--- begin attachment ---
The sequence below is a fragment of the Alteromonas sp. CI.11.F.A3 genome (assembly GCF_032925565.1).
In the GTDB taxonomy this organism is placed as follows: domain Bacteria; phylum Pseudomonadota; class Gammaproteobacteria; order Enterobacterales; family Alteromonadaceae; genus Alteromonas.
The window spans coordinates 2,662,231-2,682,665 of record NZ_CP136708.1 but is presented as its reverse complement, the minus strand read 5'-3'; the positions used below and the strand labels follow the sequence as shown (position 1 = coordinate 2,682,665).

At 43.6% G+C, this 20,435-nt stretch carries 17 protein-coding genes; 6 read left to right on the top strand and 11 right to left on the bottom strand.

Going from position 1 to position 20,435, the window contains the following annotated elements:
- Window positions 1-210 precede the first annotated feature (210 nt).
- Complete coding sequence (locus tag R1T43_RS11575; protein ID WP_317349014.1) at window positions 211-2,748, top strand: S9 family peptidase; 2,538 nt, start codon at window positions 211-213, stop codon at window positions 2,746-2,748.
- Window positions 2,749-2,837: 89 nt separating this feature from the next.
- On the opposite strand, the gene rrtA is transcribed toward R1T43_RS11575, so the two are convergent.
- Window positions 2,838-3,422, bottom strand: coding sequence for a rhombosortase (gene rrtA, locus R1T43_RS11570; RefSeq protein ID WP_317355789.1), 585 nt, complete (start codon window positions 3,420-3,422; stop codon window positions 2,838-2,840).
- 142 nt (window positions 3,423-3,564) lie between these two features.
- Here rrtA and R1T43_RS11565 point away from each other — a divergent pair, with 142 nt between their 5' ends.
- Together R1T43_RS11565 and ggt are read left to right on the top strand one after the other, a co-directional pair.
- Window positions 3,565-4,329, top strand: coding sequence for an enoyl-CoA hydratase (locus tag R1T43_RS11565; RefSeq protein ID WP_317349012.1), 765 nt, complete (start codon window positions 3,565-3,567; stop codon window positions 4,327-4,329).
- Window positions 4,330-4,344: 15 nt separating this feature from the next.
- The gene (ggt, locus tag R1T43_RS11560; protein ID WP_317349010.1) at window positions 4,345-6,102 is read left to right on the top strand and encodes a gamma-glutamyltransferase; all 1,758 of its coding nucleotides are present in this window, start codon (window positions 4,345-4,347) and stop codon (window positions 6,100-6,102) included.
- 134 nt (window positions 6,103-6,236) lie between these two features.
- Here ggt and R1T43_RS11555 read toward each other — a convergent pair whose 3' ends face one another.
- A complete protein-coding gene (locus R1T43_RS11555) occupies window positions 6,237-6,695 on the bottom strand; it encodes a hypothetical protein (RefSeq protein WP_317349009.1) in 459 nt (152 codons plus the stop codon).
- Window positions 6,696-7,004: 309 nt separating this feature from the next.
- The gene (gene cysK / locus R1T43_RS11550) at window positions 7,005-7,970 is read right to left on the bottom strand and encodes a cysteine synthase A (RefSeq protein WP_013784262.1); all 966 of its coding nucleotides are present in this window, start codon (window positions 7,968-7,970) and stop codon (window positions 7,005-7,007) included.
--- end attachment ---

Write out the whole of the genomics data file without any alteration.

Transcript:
The sequence below is a fragment of the Alteromonas sp. CI.11.F.A3 genome (assembly GCF_032925565.1).
In the GTDB taxonomy this organism is placed as follows: domain Bacteria; phylum Pseudomonadota; class Gammaproteobacteria; order Enterobacterales; family Alteromonadaceae; genus Alteromonas.
The window spans coordinates 2,662,231-2,682,665 of record NZ_CP136708.1 but is presented as its reverse complement, the minus strand read 5'-3'; the positions used below and the strand labels follow the sequence as shown (position 1 = coordinate 2,682,665).

At 43.6% G+C, this 20,435-nt stretch carries 17 protein-coding genes; 6 read left to right on the top strand and 11 right to left on the bottom strand.

Going from position 1 to position 20,435, the window contains the following annotated elements:
- Window positions 1-210 precede the first annotated feature (210 nt).
- Complete coding sequence (locus tag R1T43_RS11575; protein ID WP_317349014.1) at window positions 211-2,748, top strand: S9 family peptidase; 2,538 nt, start codon at window positions 211-213, stop codon at window positions 2,746-2,748.
- Window positions 2,749-2,837: 89 nt separating this feature from the next.
- On the opposite strand, the gene rrtA is transcribed toward R1T43_RS11575, so the two are convergent.
- Window positions 2,838-3,422, bottom strand: coding sequence for a rhombosortase (gene rrtA, locus R1T43_RS11570; RefSeq protein ID WP_317355789.1), 585 nt, complete (start codon window positions 3,420-3,422; stop codon window positions 2,838-2,840).
- 142 nt (window positions 3,423-3,564) lie between these two features.
- Here rrtA and R1T43_RS11565 point away from each other — a divergent pair, with 142 nt between their 5' ends.
- Together R1T43_RS11565 and ggt are read left to right on the top strand one after the other, a co-directional pair.
- Window positions 3,565-4,329, top strand: coding sequence for an enoyl-CoA hydratase (locus tag R1T43_RS11565; RefSeq protein ID WP_317349012.1), 765 nt, complete (start codon window positions 3,565-3,567; stop codon window positions 4,327-4,329).
- Window positions 4,330-4,344: 15 nt separating this feature from the next.
- The gene (ggt, locus tag R1T43_RS11560; protein ID WP_317349010.1) at window positions 4,345-6,102 is read left to right on the top strand and encodes a gamma-glutamyltransferase; all 1,758 of its coding nucleotides are present in this window, start codon (window positions 4,345-4,347) and stop codon (window positions 6,100-6,102) included.
- 134 nt (window positions 6,103-6,236) lie between these two features.
- Here ggt and R1T43_RS11555 read toward each other — a convergent pair whose 3' ends face one another.
- A complete protein-coding gene (locus R1T43_RS11555) occupies window positions 6,237-6,695 on the bottom strand; it encodes a hypothetical protein (RefSeq protein WP_317349009.1) in 459 nt (152 codons plus the stop codon).
- Window positions 6,696-7,004: 309 nt separating this feature from the next.
- The gene (gene cysK / locus R1T43_RS11550) at window positions 7,005-7,970 is read right to left on the bottom strand and encodes a cysteine synthase A (RefSeq protein WP_013784262.1); all 966 of its coding nucleotides are present in this window, start codon (window positions 7,968-7,970) and stop codon (window positions 7,005-7,007) included.